Thursday, October 15, 2009
In August of 2007, my brother took me to Barton Springs in Austin because he knows how much I like to swim. The calm water of this spring-fed swimming hole was surprisingly cold at first despite the summer heat. I fell in love with the springs at once and found a Jesus Boy amongst the nymphs at the water's edge. Now whenever I go back to Austin, it is the first place that I go.
Barton Springs was described in The Unforeseen, a documentary film about development that threatened to contaminate the springs, as the "spiritual center" of Austin, and it's hard not to feel that on some level. Sometimes in the summer, there are hundreds of bodies lying on the grass, floating in the water, and walking along the trails.
The pool is surrounded by a fence, and it costs a few dollars to get inside. Two distinct communities are separated by the fence: those who can pay to swim and to tan on the lawn, and those who congregate at the edges where the water from the springs spills into the creek. The division is obvious - the right and wrong side of the tracks, so to speak.
The wrong side of the tracks is comprised of teenage boys and girls, pot-smokers, beer-drinkers, hippies, runaways, war veterans, dreamers, lost souls, ex-cons, low income families, young couples and more than a few pit bulls. Some of the regulars could be found there every day, and the economy and joblessness seemed to create even more of a haven for drifters from all parts of the country who found refuge in Austin.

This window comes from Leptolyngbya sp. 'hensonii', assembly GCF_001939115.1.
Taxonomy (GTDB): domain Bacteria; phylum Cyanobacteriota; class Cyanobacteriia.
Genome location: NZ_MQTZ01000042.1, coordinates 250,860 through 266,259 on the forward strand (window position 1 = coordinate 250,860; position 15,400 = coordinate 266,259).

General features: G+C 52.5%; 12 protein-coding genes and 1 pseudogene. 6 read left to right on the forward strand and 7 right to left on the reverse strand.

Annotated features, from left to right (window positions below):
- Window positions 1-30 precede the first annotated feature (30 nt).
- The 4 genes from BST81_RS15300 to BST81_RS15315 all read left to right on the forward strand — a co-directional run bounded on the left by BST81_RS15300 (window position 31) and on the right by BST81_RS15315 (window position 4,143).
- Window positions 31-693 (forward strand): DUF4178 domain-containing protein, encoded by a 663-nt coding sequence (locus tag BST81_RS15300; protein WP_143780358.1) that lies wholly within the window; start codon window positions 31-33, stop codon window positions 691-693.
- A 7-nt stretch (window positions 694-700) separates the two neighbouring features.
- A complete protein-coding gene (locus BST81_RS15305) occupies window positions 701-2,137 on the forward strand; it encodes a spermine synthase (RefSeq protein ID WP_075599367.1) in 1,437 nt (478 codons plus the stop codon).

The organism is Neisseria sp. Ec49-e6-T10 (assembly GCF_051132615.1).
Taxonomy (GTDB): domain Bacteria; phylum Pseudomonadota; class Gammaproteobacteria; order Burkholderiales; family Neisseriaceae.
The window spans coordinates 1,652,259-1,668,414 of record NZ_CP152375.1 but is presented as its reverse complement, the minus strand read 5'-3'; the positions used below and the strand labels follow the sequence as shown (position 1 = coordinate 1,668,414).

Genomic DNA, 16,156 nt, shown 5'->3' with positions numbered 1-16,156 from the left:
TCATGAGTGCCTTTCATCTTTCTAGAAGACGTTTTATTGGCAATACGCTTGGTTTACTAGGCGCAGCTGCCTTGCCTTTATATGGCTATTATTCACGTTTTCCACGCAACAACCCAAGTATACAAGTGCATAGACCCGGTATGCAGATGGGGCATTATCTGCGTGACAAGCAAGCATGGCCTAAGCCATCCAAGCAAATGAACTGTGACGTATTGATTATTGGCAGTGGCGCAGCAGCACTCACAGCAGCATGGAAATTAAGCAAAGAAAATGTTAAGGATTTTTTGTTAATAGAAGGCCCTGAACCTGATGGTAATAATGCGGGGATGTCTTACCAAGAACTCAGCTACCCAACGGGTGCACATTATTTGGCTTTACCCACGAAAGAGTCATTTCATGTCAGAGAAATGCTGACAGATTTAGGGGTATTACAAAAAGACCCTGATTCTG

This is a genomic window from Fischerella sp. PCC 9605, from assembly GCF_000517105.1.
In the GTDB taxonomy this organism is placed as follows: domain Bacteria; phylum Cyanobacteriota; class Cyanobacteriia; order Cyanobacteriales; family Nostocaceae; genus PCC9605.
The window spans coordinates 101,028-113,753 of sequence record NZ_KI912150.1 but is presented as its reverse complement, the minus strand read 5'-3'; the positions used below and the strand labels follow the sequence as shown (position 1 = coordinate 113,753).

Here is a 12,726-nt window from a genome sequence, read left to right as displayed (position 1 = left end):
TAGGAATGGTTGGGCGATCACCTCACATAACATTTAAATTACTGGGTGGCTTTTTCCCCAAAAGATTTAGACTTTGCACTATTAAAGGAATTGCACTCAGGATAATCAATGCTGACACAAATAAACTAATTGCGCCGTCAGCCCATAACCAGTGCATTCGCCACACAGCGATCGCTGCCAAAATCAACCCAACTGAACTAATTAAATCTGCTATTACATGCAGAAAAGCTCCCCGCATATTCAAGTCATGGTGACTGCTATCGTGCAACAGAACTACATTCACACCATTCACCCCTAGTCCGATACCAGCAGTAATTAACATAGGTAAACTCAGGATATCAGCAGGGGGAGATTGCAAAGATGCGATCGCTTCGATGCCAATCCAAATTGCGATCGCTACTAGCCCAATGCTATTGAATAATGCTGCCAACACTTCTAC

I never anticipated my growing collection of tattooed male chests ... which were everywhere near the creek. Encountering George along the trail brought to mind Jacob on Main Street in Binghamton. They were both walkers and loners whose bodies were covered with cryptic messages and rippling muscles. Both were almost startling in their beauty and their rebel vulnerability. Both were so open and sincere and glad to be noticed. Perhaps it is the same picture in another time and place.